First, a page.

Hailed as the ‘London of the North’, Manchester is a thriving UK city with a population of over 530,000 million people. If you count Greater Manchester, which has an astonishing population of approximately 2.55 million people, it is regarded as the third biggest city in the UK after Birmingham. It is also one of the leading cities which is part of the Northern Powerhouse; a proposal to boost the local economy, skills, innovation, transport and culture in the UK’s Northern cities (Manchester, Leeds, Newcastle, Liverpool, Sheffield and Hull) and consequently decentralise the immense economic power in London and the South East. As the largest city in the North, Manchester is enjoying huge investment and growth from this initiative.
The first recorded settlers in Manchester was the civilian settlement associated with the Roman fort of Mamucium or Mancunium in 79 AD. The fort was built in the Castlefield area of the city centre and seems to have been abandoned around the middle of the 3rd century.
Throughout the medieval period, Manchester was regarded as a manorial township and was not a major city in the UK. However, during the 19th century Industrial Revolution it rapidly expanded and underwent unanticipated urbanisation. Built on the cotton and textile industry, Manchester became one of the biggest and most productive centres for processing cotton in Britain and was commonly known as the UK’s ‘cottonopolis’. One of the biggest cotton exchanges in the city is now in the incredible building of the Royal Exchange Theatre today. In 1830, the Manchester to Liverpool railway opened up and this was the first time-tabled intercity passenger railway in the whole world.
While industrialisation made Manchester a much more successful and prosperous city, there was also a huge amount of poverty and famine in this period. This led to much political and social unrest amongst the working classes and in 1819, 70,000 people gathered at St Peter’s Field to ask for reform of parliamentary representation. However, this event turned extremely sour when the police charged into the crowd on horses, killing fifteen people and injuring hundreds. This event is known as the Peterloo Massacre and has become a defining moment in history.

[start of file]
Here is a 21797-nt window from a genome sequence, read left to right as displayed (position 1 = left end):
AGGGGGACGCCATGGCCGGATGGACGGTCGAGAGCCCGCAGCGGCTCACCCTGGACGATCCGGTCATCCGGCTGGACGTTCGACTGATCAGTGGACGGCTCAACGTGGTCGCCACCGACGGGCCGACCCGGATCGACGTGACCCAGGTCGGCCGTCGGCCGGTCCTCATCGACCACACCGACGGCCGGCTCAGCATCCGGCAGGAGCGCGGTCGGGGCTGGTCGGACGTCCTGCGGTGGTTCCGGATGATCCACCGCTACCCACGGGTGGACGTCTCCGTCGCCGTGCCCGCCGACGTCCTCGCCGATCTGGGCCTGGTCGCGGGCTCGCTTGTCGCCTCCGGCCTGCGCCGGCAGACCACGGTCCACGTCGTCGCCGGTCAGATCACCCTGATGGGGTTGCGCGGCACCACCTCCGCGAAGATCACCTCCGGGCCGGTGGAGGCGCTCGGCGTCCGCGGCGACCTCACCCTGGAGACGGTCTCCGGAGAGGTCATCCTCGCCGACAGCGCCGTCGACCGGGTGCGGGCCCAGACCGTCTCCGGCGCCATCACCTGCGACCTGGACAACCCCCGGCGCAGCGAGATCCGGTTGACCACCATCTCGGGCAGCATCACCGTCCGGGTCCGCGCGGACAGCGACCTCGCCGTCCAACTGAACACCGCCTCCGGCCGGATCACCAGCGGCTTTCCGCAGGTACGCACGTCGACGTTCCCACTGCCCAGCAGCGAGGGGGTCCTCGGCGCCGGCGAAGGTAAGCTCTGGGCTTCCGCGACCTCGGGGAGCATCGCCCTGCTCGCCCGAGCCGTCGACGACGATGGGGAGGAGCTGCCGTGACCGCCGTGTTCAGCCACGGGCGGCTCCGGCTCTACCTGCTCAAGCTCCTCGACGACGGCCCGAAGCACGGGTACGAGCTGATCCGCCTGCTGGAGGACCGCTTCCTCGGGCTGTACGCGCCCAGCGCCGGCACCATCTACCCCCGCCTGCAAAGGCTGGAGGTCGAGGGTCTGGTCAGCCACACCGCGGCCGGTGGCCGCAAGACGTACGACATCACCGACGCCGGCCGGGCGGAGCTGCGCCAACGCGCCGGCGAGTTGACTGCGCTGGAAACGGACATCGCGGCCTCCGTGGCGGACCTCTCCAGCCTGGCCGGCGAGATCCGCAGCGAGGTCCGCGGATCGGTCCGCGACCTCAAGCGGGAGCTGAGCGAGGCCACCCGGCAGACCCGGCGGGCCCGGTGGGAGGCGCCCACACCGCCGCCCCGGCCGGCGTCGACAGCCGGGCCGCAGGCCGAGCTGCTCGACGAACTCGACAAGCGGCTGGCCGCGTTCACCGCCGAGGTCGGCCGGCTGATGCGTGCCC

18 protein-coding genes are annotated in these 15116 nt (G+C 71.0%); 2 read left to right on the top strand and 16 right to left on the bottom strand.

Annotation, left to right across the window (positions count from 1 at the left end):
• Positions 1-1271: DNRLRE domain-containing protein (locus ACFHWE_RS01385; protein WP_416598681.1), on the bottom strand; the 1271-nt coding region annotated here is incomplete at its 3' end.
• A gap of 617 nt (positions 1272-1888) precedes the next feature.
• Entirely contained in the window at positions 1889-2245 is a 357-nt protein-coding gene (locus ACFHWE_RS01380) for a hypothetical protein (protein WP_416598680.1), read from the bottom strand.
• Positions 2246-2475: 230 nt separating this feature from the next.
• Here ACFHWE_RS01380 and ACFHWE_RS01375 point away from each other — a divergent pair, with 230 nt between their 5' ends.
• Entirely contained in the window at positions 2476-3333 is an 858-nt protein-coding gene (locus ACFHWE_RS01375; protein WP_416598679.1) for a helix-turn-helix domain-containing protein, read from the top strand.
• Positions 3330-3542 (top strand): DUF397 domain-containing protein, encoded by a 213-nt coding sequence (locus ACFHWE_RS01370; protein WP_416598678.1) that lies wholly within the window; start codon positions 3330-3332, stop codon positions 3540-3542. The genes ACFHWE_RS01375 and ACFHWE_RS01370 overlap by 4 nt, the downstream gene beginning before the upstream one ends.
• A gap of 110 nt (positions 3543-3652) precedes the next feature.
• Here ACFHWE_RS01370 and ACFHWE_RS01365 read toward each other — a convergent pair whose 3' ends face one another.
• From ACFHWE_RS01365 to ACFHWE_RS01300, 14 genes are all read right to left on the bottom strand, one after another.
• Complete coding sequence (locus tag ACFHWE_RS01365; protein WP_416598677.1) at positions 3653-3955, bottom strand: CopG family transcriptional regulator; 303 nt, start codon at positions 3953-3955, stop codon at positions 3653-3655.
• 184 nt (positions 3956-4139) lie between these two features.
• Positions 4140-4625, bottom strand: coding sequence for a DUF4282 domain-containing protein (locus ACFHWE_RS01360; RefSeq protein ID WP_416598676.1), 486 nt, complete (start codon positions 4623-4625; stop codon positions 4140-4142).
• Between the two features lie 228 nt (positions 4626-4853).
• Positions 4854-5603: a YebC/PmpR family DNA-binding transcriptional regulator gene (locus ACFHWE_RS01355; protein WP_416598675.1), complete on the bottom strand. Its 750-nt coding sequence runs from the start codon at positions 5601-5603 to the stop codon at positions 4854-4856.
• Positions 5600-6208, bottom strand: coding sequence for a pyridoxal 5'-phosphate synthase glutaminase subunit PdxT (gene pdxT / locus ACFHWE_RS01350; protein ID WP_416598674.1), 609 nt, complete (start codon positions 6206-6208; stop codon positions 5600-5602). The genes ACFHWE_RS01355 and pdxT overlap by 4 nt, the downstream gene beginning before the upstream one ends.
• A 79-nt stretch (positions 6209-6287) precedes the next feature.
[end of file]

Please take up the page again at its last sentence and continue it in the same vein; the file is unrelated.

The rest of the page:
By 1953, Manchester received city status and the port of Manchester opened up in 1894 to connect the city to the Irish Sea 36 miles to the West. At the time that this was built, it was the largest navigation canal in the world. However, during the 20th century, Manchester’s industry and economic success was on the decline; it was badly hit by the Great Depression of 1929. Its cotton industry also massively suffered during WW11 and kept declining afterwards. It was not until the late 1990s that many sporting, broadcasting and educational institutions came to Manchester and the city saw a huge revival. Following the 1996 IRA bombings, Manchester enjoyed huge redevelopment after many buildings were destroyed.
Today, Manchester is a wealthy and modern city and although it is not as large as Birmingham in terms of population, it is known as the nations ‘second city’. Typical industries in Manchester now include financial, legal and business services, biotechnology, advanced manufacturing, environmental technologies, tourism, global sports brands, media and real estate.
As a vast and up and coming city, Manchester includes many artistic and alterternative areas which boast incredible street art and a vibrant urban feel. One of the most famous areas is the Northern Quarter, where many old warehouses and squats have been transformed into hipster cafes, basement clubs and alternative clothing shops. Some of these hipster cafes are also art galleries during the day. While the Northern Quarter has built up a reputation for being the ‘hipster’ area of Manchester since the 1990s, Ancoats is thought of by many as the most alternative and artistic area with its art galleries, live music venues and clubs. With trendy bars and smaller live music venues like the Dulcimer, Chorlton has sprung up as a popular hotspot for a night of entertainment.